Visualization of trustworthiness graphs

Stephen Mayhew, Dan Roth

Research output: Chapter in Book/Report/Conference proceedingConference contribution


Trustworthiness is afield of research that seeks to estimate the credibility of information by using knowledge of the source of the information. The most interesting form of this problem is when different pieces of information share sources, and when there is conflicting information from different sources. This model can be naturally represented as a bipartite graph. In order to understand this data well, it is important to have several methods of exploring it. A good visualization can help to understand the problem in a way that no simple statistics can. This paper defines several desiderata for a " visualization and presents three different visualization methods for trustworthiness graphs. The first visualization method is simply a naive bipartite layout, which is infeasible in nearly all cases. The second method is a physics-based graph layout that reveals some interesting and important structure of the graph. The third method is an orthogonal approach based on the adjacency matrix representation of a graph, but with many improvements that give valuable insights into the structure of the trustworthiness graph. We present interactive web-based software for the third form of visualization.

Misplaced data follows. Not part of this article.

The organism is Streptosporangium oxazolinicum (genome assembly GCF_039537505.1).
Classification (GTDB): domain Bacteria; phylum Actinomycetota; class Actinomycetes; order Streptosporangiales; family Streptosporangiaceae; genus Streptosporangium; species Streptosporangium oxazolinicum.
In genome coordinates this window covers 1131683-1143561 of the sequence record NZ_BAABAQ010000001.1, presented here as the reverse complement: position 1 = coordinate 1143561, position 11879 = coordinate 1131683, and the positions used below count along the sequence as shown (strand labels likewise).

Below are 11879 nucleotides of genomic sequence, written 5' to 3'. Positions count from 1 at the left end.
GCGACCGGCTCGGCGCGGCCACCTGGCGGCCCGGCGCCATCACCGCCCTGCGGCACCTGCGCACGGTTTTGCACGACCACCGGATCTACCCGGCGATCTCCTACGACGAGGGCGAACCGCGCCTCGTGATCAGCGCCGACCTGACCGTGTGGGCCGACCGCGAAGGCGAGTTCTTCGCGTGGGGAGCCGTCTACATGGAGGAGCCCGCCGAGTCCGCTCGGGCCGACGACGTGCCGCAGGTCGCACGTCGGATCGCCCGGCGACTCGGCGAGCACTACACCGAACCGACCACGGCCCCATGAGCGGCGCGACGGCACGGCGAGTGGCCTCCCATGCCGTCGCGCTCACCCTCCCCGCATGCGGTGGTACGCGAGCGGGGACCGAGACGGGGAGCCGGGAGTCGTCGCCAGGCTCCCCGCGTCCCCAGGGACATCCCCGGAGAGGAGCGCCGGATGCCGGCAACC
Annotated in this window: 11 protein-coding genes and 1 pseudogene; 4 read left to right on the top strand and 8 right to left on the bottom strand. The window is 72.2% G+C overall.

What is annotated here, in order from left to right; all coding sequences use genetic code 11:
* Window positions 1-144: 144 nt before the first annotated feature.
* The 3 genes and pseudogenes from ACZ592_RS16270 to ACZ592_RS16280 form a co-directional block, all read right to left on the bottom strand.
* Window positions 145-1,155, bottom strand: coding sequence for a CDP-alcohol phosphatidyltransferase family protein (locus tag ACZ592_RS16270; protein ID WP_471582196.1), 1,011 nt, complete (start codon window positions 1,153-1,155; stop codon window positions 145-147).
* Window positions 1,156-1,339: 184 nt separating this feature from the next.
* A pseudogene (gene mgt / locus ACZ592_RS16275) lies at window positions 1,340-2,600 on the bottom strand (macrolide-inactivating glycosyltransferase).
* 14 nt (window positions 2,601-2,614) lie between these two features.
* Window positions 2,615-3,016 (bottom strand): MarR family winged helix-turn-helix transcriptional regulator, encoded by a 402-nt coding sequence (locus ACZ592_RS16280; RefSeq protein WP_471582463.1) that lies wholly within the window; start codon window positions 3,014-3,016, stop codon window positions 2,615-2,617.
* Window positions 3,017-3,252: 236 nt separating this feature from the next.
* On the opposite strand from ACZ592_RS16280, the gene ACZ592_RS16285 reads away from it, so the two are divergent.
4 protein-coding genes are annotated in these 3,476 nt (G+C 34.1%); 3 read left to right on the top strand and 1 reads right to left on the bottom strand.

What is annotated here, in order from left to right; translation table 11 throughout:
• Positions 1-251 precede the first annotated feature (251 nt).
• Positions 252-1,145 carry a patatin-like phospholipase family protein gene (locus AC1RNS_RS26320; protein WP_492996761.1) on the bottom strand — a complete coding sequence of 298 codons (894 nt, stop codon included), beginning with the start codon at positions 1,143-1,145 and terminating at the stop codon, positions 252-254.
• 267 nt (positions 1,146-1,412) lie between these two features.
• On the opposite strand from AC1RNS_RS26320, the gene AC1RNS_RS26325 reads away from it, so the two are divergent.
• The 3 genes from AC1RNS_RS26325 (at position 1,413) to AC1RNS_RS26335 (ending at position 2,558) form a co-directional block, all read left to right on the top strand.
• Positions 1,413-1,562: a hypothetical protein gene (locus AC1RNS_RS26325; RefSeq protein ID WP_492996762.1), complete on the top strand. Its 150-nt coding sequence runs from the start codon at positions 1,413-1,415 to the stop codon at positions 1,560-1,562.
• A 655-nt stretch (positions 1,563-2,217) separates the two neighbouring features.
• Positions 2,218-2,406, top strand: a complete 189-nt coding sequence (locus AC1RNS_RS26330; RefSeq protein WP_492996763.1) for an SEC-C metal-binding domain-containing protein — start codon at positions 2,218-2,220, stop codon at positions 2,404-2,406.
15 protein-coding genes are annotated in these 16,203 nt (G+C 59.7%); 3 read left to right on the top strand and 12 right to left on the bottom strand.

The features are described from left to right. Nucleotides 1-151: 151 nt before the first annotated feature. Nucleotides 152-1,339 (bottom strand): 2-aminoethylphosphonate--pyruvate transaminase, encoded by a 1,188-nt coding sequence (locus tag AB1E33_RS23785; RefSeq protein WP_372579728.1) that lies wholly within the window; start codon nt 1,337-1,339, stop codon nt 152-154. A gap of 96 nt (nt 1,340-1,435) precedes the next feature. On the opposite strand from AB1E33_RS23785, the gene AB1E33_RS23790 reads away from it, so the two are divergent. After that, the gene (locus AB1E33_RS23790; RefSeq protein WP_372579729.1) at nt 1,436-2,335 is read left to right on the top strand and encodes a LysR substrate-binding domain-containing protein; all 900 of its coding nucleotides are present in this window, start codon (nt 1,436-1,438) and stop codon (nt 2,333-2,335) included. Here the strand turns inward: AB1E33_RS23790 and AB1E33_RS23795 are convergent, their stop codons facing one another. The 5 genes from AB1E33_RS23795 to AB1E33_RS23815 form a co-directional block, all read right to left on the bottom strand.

Original languageEnglish (US)
Title of host publicationWWW 2015 Companion - Proceedings of the 24th International Conference on World Wide Web
PublisherAssociation for Computing Machinery
Number of pages6
ISBN (Electronic)9781450334730
StatePublished - May 18 2015
Externally publishedYes
Event24th International Conference on World Wide Web, WWW 2015 - Florence, Italy
Duration: May 18 2015May 22 2015

Publication series

NameWWW 2015 Companion - Proceedings of the 24th International Conference on World Wide Web


Other24th International Conference on World Wide Web, WWW 2015


  • Adjacency matrix
  • Graph
  • Trustworthiness
  • Visualization

ASJC Scopus subject areas

  • Computer Networks and Communications
  • Software


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